By Rabbi Ariann Weitzman
“It should not be believed that all the beings exist for the sake of the existence of humanity. On the contrary, all the other beings too have been intended for their own sakes, and not for the sake of something else” (Maimonides, Guide for the Perplexed, 3:13).
This week’s double portion elaborates on the laws of the sabbatical and Jubilee years, detailing the extreme punishment Israel will suffer if the sabbatical years are not strictly kept. The parashah opens with the reminder that these laws were given on Sinai, orienting the reader to the centrality and importance of what is to follow. Indeed, these laws must be central to the Torah’s concern, as the texts reminds us we will be removed from our land as a result of failing to abide by them, as it is written in Leviticus 26:43, “The land will be bereft of [the Israelites] and it will be appeased for its sabbatical years.” Pirke Avot 5:9 lists only four categories of sin which will result in exile and failure to observe the sabbatical, or sh’mita, years may be a surprising addition.
The sh’mita years are so fundamental to the functioning of the land which the Israelites are about to inherit that even if we fail to observe them, they will find a way to observe themselves. In Leviticus 26:34, the text reads, “The land will then tirtzeh for its sabbaticals.” The commentators argue over the meaning of tirtzeh and various translations have been proposed, including: “be appeased” (Rashi) and “pay back” (ibn Ezra). The apparent meaning of the text is that the land will force off its inhabitants in order to observe all of the unobserved sabbatical years in a row. An alternative understanding of the verse might be “the land will desire its sabbaticals.” Just as I desire my day of rest each week (which usually falls on a Tuesday!), the earth desires its own rest and has been granted both the right and obligation to rest by God. This rest is unlike the rest humanity is granted for Rosh Hashanah or Yom Kippur in last week’s parashah, which are designated as days of rest “for you,” that is, for us (Lev. 23:24, 32), but it is a Sabbath rest for the Eternal (Lev. 25:2). In that way, the land’s seventh year rest parallels the day of rest God took in the first week of Creation. It is a rest that is inherent in the structure of Creation, not a human cessation of activity alone.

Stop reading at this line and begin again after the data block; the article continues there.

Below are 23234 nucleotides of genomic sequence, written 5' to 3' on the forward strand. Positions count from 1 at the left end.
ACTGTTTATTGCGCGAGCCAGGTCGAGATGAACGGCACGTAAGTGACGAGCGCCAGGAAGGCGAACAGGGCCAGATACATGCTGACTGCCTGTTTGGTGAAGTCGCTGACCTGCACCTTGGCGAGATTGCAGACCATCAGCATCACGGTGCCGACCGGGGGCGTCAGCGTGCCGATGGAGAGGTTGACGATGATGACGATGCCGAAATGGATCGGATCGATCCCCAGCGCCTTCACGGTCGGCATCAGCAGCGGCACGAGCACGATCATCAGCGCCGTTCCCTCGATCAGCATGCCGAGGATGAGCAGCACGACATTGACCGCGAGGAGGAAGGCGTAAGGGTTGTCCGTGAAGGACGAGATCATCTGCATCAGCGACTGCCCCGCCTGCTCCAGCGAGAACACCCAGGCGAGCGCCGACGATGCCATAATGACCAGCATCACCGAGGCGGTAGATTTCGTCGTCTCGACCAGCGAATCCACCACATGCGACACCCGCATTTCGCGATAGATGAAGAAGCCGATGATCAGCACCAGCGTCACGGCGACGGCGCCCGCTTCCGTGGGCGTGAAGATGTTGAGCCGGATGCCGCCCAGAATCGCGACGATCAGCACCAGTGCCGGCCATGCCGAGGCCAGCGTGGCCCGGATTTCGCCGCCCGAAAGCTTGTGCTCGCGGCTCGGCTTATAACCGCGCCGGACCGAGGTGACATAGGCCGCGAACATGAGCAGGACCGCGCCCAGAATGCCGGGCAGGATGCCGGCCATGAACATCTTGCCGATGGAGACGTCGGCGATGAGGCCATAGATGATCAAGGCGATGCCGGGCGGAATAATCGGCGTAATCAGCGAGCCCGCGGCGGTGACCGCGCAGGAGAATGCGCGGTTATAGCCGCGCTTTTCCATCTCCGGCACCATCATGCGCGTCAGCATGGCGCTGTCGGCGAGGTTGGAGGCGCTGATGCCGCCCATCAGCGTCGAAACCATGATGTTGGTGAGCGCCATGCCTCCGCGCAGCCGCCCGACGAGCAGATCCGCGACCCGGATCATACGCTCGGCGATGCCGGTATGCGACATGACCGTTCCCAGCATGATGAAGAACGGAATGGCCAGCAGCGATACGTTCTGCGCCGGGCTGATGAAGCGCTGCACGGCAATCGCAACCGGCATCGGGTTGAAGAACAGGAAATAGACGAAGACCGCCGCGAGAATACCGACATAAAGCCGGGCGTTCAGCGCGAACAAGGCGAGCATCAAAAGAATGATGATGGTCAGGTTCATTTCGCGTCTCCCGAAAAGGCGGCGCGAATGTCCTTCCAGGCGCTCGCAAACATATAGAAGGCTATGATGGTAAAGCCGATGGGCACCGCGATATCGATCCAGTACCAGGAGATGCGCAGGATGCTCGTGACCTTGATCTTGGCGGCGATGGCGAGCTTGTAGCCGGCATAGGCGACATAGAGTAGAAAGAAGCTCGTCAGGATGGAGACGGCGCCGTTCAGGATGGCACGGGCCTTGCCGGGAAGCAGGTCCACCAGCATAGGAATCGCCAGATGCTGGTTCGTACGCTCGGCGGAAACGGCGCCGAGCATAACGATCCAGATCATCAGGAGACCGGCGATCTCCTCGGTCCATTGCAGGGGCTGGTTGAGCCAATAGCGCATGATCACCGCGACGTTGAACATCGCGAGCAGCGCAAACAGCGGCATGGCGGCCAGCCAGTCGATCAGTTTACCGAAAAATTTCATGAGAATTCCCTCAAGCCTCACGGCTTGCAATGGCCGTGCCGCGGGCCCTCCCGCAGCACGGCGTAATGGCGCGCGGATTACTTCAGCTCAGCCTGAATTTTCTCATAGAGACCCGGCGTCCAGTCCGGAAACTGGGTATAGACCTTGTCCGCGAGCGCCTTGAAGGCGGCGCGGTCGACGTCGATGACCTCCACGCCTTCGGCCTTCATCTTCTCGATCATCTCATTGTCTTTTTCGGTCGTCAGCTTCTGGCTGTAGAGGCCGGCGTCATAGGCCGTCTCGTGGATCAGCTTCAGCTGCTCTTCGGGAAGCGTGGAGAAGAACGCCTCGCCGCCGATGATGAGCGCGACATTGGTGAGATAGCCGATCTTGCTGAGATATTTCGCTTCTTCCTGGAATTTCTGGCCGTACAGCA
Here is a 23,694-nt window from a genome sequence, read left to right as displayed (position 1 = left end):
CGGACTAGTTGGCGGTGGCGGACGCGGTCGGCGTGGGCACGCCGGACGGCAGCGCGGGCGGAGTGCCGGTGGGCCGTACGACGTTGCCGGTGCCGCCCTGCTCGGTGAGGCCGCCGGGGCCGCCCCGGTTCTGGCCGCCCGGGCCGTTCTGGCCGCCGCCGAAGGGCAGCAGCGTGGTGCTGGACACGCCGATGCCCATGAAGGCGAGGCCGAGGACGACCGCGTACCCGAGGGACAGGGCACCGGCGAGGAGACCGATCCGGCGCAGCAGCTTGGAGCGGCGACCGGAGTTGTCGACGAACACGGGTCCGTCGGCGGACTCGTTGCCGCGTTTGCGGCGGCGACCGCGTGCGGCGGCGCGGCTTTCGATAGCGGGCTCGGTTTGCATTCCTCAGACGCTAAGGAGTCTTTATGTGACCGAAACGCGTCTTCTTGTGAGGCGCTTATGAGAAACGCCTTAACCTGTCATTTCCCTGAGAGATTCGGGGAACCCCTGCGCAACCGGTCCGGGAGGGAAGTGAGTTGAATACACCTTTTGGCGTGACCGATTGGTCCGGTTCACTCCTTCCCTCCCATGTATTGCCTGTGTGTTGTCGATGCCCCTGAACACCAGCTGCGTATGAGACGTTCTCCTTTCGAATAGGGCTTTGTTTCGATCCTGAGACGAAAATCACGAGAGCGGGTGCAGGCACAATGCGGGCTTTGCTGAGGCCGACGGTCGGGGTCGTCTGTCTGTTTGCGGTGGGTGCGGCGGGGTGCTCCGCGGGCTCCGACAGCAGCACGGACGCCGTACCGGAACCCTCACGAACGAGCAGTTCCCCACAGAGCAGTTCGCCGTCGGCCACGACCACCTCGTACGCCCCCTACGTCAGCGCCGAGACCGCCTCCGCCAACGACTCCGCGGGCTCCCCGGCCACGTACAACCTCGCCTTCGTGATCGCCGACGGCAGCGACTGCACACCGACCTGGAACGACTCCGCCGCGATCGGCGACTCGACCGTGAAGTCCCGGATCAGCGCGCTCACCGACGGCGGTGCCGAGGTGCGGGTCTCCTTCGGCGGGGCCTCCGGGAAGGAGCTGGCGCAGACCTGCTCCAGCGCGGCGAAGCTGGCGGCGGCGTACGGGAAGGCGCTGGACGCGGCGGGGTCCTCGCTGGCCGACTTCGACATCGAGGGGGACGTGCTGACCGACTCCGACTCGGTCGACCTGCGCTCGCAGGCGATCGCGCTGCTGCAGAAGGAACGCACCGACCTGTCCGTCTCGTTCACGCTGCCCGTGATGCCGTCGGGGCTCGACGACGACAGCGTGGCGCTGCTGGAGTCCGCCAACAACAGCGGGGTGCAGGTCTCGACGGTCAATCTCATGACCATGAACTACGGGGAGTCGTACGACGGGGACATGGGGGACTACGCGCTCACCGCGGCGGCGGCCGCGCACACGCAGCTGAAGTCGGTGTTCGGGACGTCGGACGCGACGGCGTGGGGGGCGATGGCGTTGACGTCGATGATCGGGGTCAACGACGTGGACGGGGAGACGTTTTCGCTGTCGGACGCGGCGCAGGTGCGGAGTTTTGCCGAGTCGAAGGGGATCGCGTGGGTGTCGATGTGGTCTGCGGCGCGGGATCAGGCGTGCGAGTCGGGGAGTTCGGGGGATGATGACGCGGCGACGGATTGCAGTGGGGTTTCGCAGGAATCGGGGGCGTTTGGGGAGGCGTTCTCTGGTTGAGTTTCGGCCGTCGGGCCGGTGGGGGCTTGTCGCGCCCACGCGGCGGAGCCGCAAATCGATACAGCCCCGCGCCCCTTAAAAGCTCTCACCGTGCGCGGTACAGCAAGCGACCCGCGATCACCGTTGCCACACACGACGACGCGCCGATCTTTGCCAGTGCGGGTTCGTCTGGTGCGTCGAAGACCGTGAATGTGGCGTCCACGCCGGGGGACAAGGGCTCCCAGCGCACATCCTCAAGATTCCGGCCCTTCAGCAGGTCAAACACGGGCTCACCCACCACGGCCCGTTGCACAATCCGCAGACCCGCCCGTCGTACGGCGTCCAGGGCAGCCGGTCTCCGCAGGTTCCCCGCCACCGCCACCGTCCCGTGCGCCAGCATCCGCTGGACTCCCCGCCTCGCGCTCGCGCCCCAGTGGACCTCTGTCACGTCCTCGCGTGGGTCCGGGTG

Many commentators remind us that the sabbatical laws teach that the land does not belong to us in perpetuity, but is loaned to us to use for a short time only. Even beyond that, the land has its own role to play in observing God’s laws. While God gives us the task of caring for creation and ordering it, the land also benefits from its own wildness. It needs the disorder that comes when it is allowed to lay fallow or the chaos in those corners of the earth that are beyond human control. This wildness does not exist to serve us, but to please its Creator. Surely God did not create the leviathan or locusts for the sake of humanity!
The Torah is a testament to the faith of our ancestors and a guide for the future of our people. It is naturally an anthropocentric document, meant to control the course of human behavior alone. In small glimpses, the Torah comes to teach us that our world is a theocentric one and not only humans, but all things strive to be in relationship with the Divine will. Perhaps in struggling to understand the mystery of these relationships, we might find new ways to encounter the Divine as human beings and as Jews. One of my favorite pieces of liturgy on Shabbat morning, the Nishmat, declares, “Could song fill our mouth as water fills the sea, and could joy flood our tongue like countless waves, could our lips utter praise as limitless as the sky and could our eyes match the splendor of the sun…never could we fully state our gratitude for…the lasting love which is Your precious blessing” (Siddur Sim Shalom, 1989). What a blessing it is to go out into the world and remember this deep truth! We are challenged with the task to feel the spirit of the world reverberating with our own in relationship with the Eternal. May we feel this resonance with the land, the sea, the sky, and then bring it closer and closer, echoing in all things until we can sing praises to the Eternal in unison.
Rabbi Ariann Weitzman, AJR ’11, is the Director of Congregational Learning for Bnai Keshet, in Montclair, New Jersey. She dedicates this D’var Torah to the memory of Maurice Sendak, alav hashalom, who understood wild things.